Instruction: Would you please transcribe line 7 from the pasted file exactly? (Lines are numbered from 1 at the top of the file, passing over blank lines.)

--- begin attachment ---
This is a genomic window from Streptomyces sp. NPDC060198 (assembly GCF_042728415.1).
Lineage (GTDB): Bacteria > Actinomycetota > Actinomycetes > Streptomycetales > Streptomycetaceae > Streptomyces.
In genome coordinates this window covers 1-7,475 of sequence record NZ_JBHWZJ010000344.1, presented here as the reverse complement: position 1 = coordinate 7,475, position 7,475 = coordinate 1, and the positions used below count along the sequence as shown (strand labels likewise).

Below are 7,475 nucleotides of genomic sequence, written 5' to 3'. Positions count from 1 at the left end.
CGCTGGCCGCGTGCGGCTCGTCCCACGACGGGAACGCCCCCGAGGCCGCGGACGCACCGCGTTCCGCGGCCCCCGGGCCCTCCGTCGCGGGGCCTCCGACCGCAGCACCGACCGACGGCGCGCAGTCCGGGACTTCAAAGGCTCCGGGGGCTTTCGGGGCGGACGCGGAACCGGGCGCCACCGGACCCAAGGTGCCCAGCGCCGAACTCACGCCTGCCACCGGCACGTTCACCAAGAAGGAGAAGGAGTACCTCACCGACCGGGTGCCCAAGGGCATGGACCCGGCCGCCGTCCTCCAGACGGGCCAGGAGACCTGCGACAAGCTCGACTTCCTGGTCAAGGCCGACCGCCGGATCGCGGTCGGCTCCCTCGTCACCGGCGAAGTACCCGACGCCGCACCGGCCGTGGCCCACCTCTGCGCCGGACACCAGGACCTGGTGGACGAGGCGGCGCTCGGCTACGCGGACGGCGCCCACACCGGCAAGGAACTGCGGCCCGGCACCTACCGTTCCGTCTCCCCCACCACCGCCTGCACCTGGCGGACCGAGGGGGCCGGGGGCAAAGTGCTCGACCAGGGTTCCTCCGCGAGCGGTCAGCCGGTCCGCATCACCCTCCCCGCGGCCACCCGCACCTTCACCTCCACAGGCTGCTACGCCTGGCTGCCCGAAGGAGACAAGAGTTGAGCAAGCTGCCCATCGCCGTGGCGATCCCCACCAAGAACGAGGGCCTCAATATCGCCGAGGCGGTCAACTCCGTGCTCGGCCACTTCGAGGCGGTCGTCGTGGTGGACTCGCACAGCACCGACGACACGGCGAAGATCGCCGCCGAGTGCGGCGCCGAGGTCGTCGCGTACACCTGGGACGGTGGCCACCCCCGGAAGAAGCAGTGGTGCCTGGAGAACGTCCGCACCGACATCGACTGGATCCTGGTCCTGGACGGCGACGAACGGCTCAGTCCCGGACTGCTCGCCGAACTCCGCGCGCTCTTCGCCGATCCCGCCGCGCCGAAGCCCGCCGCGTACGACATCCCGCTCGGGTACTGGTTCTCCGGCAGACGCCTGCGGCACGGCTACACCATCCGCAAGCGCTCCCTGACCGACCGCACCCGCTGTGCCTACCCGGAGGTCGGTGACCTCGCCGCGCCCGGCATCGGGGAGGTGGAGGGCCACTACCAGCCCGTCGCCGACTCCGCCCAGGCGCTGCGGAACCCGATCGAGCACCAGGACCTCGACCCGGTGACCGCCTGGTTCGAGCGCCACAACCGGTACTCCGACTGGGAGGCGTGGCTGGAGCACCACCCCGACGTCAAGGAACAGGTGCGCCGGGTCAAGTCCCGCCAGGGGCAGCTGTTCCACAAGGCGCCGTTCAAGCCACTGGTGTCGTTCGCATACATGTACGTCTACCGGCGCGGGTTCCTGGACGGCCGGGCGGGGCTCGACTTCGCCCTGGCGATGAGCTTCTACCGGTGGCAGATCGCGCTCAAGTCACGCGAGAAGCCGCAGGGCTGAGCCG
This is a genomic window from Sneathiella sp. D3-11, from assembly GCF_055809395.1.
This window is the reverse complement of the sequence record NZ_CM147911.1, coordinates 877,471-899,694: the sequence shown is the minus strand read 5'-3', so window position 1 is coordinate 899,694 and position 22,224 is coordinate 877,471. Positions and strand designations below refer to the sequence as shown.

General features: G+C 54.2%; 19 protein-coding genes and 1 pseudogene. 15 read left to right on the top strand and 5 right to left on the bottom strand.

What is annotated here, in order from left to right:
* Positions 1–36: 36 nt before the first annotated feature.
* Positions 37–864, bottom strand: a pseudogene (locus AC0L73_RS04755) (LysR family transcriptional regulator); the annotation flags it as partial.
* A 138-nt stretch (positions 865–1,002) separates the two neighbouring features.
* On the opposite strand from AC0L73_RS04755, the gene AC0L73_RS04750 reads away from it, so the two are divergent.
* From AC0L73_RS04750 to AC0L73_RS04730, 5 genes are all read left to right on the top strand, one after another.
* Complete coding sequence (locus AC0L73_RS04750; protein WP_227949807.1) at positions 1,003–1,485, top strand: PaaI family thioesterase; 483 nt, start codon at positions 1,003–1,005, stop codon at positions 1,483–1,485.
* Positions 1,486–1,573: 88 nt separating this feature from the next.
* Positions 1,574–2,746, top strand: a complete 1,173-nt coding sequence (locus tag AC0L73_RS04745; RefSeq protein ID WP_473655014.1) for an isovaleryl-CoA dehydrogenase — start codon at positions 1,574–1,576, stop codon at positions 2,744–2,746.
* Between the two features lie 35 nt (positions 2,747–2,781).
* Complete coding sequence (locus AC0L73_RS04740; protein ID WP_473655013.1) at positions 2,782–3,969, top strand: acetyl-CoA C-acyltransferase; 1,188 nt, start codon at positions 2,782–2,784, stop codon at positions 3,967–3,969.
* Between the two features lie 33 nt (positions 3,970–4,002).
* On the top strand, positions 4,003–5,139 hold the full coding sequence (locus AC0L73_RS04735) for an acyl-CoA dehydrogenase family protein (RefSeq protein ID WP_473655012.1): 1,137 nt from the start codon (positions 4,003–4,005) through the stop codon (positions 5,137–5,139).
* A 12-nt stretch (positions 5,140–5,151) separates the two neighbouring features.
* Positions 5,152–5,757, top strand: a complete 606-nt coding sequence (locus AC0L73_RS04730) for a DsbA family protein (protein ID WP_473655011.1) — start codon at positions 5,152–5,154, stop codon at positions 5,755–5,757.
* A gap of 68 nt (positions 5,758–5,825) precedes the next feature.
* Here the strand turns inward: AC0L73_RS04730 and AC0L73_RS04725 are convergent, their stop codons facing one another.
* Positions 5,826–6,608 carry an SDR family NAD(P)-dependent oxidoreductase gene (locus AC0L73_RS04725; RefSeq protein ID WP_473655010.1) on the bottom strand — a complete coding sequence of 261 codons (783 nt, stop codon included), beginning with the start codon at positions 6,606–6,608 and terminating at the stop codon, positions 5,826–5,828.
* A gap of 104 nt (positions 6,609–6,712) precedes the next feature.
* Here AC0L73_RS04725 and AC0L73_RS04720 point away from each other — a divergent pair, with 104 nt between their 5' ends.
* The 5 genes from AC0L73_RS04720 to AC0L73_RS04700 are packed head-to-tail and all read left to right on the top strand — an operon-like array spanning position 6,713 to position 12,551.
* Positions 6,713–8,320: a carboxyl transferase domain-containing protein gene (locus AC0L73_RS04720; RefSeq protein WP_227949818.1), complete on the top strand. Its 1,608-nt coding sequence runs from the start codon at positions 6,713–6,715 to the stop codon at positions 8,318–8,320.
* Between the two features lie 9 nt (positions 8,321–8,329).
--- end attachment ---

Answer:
This window is the reverse complement of the sequence record NZ_CM147911.1, coordinates 877,471-899,694: the sequence shown is the minus strand read 5'-3', so window position 1 is coordinate 899,694 and position 22,224 is coordinate 877,471. Positions and strand designations below refer to the sequence as shown.